Daily entries from the 17th century London diary
The overlays that highlight 17th century London features are approximate and derived from:
Chelsea.L&M Companion says.. A village on the Middlesex bank of the Thames, 2 miles upstream from London. A stretch of marshland effectively divided it from Westminster, but its proximity and ease of access by road and river ensured that it was well tenanted. Its gardens and reputation for good air added to its popularity. According to one estimate, it had under 40 houses in 1664, but the hearth tax of that year shows 12 with another 36 too small to be taxed.Little Chelsea was a hamlet upstream from the main village and in the parish of Kensington.
What a difference nowadays...Kensington & Chelsea is the most expensive borough in London with an average house price of £636,914.
Even in 1786; it not be a big place :Map:http://www.motco.com/map/81001/SeriesSearchPlatesFulla.asp?mode=query&title=Chelsea%2C+Great+and+Little+&artist=383&other=228&x=11&y=11
Was Sandwich staying at Sand End or at Earls Court, or even at Worlds End, allin the stones throw of the high street, just a thought.
Settlement and building Chelsea up to 1680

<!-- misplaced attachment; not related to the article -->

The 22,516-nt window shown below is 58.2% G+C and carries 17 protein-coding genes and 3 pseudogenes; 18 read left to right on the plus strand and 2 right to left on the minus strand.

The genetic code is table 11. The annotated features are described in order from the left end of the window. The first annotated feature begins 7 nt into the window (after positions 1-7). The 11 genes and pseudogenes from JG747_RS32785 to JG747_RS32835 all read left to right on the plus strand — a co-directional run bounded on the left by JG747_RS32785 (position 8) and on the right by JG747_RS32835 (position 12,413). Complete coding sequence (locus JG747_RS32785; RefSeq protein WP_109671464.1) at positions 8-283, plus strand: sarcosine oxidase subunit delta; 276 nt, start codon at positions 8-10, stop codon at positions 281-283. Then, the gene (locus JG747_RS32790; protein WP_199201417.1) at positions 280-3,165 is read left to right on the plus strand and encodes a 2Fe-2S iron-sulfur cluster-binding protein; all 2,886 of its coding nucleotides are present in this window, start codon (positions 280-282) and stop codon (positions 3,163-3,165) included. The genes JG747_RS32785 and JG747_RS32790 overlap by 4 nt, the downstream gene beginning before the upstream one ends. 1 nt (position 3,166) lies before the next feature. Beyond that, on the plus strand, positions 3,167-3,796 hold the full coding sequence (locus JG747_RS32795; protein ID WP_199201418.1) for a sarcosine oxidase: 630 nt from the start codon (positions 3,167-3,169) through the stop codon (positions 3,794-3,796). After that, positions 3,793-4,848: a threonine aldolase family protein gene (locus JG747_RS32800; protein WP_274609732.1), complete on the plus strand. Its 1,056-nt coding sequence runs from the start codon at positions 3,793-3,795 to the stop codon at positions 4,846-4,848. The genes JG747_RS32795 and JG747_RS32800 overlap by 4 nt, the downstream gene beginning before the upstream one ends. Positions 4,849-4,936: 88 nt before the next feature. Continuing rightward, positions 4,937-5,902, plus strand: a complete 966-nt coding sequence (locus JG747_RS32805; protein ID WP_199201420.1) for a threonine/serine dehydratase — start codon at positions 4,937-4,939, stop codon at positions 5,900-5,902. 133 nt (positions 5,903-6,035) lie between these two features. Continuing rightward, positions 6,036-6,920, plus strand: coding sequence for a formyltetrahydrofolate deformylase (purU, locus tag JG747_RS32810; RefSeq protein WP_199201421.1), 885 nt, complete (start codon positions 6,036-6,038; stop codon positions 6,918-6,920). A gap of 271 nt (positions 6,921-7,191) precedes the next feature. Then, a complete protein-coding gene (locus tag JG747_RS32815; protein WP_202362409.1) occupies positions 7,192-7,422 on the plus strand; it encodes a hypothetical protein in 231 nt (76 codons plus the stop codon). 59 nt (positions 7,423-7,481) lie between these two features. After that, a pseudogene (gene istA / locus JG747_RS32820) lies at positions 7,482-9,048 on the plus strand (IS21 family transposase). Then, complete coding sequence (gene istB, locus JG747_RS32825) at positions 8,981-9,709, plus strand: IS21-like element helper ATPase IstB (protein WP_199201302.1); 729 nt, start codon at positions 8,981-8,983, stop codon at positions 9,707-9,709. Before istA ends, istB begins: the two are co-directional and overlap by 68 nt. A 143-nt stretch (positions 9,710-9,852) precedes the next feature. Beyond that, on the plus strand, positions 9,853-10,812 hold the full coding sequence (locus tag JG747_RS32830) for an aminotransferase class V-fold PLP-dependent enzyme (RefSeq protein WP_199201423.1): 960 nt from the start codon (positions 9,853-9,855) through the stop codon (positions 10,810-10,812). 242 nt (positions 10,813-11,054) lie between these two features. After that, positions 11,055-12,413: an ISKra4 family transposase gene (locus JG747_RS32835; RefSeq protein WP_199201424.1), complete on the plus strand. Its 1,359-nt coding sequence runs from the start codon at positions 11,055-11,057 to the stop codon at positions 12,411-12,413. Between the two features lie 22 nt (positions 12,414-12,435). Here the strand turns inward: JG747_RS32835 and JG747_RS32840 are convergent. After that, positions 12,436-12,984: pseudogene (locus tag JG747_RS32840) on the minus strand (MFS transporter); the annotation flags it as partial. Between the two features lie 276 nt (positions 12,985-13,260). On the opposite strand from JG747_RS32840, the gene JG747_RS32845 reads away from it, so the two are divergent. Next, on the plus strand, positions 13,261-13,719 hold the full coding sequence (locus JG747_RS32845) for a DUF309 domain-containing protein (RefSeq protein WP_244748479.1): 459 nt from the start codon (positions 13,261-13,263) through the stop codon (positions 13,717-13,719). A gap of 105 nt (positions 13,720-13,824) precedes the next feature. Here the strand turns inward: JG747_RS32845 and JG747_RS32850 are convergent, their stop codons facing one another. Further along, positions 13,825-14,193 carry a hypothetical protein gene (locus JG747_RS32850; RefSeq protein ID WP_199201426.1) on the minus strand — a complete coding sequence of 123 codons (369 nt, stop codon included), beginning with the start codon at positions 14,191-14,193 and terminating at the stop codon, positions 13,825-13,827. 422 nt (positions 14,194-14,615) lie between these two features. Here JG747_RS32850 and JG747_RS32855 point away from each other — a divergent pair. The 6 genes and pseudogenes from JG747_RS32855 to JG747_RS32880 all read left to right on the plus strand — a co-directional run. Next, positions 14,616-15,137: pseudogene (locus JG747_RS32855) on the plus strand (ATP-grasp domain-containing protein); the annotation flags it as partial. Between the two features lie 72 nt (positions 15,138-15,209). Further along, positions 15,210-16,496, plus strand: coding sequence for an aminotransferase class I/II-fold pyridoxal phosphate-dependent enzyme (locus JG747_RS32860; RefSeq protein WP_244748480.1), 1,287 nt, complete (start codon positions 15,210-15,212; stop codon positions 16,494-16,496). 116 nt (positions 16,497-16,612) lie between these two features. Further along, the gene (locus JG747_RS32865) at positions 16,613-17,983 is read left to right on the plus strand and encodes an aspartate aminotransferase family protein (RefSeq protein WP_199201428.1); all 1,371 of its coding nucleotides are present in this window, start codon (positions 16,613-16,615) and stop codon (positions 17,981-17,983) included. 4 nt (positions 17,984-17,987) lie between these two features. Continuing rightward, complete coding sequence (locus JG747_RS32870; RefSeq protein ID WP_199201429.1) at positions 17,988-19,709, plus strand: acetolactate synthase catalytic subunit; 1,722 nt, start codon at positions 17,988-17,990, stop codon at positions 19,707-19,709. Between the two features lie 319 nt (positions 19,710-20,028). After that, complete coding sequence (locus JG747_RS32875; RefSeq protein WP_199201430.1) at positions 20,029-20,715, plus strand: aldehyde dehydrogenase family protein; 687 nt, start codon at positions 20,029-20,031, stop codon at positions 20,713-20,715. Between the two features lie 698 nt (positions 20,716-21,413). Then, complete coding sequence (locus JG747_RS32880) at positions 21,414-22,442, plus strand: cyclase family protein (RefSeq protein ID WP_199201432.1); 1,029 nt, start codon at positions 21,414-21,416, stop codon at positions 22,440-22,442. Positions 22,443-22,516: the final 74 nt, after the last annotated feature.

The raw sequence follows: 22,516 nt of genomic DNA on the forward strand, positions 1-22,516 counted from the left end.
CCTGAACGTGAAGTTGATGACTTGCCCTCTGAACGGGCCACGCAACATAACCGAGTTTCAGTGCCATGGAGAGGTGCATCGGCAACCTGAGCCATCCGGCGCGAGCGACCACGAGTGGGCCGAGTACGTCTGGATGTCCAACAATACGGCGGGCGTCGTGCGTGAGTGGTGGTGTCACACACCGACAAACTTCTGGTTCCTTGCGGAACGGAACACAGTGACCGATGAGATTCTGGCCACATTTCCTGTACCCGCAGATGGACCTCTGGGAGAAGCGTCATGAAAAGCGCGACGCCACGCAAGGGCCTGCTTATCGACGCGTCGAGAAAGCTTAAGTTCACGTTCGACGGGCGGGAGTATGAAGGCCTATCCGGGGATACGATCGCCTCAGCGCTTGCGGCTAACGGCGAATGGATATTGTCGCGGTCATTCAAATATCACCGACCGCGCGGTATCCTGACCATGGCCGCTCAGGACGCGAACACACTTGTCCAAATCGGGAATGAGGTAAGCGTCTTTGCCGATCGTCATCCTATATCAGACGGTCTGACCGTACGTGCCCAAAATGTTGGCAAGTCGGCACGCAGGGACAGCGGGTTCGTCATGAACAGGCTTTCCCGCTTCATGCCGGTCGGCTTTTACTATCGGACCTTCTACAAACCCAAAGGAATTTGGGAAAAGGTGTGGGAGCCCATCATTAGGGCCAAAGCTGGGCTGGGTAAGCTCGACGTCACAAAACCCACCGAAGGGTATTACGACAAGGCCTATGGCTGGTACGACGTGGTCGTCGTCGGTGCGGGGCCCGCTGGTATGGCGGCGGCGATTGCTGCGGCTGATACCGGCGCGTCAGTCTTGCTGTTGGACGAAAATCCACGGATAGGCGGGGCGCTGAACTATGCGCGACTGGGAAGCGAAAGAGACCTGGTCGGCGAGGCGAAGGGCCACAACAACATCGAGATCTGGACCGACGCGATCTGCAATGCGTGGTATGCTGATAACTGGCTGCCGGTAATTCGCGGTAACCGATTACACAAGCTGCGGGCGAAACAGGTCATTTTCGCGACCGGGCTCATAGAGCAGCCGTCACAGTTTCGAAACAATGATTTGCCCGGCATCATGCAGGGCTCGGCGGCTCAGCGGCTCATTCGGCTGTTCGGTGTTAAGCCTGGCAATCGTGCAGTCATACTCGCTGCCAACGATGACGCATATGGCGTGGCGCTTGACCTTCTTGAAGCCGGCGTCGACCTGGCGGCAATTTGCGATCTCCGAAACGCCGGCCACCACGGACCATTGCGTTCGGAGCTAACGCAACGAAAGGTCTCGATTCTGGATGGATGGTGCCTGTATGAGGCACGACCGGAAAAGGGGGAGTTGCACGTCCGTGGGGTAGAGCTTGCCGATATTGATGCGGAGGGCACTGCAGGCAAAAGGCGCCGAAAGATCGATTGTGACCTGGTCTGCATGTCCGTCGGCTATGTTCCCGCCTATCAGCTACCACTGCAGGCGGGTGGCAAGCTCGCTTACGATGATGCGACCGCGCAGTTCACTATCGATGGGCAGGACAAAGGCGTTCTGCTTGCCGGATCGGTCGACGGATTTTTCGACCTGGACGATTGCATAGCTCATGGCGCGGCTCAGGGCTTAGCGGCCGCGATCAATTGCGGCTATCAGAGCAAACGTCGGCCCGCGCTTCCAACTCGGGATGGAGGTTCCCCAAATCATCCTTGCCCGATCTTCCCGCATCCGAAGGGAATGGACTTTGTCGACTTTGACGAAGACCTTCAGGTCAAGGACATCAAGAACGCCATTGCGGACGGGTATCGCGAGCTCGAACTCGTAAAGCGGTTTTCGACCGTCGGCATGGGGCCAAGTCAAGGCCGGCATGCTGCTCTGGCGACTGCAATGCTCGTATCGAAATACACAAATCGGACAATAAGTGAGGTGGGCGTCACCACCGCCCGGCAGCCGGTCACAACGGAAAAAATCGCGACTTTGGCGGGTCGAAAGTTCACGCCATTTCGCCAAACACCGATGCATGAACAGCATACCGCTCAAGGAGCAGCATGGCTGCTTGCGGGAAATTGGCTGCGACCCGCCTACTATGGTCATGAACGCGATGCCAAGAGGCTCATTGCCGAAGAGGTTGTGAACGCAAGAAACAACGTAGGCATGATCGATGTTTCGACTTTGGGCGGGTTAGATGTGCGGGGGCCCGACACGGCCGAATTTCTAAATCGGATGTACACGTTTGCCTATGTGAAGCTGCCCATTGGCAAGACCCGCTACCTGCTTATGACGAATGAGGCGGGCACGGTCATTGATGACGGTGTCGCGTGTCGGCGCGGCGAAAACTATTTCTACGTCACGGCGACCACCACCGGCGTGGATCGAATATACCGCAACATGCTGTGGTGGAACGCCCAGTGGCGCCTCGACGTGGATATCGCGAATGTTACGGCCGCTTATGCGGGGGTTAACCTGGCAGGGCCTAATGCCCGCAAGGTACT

Chelsea, a manor and village on the banks of the Thames. In a Saxon charter of Edward the Confessor it is written "Cealchylle," in Doomsday Book "Cercehede" and "Chelched," and in documents of a later though an early date, "Chelcheth" or "Chelcith." In the City Books a John de Chelse is entered in 1283. Sir Thomas More, writing to King Henry VIII., subscribes his letter "at my pore howse in Chelcith," and in his indictment he is described as "Thomas More, nuper de Chelchithe, in comitatu Midd., Miles." Norden's etymology is supported by Lysons. "It is so called," he says, "of the nature of the place, whose strand is like the chesel [ceosel or cesol] which the sea casteth up of sand and pebble stones, thereof called Cheselsey, briefly Chelsey, as is Chelsey [Selsey] in Sussex." ---London, Past and Present. H.B. Wheatley, 1891.
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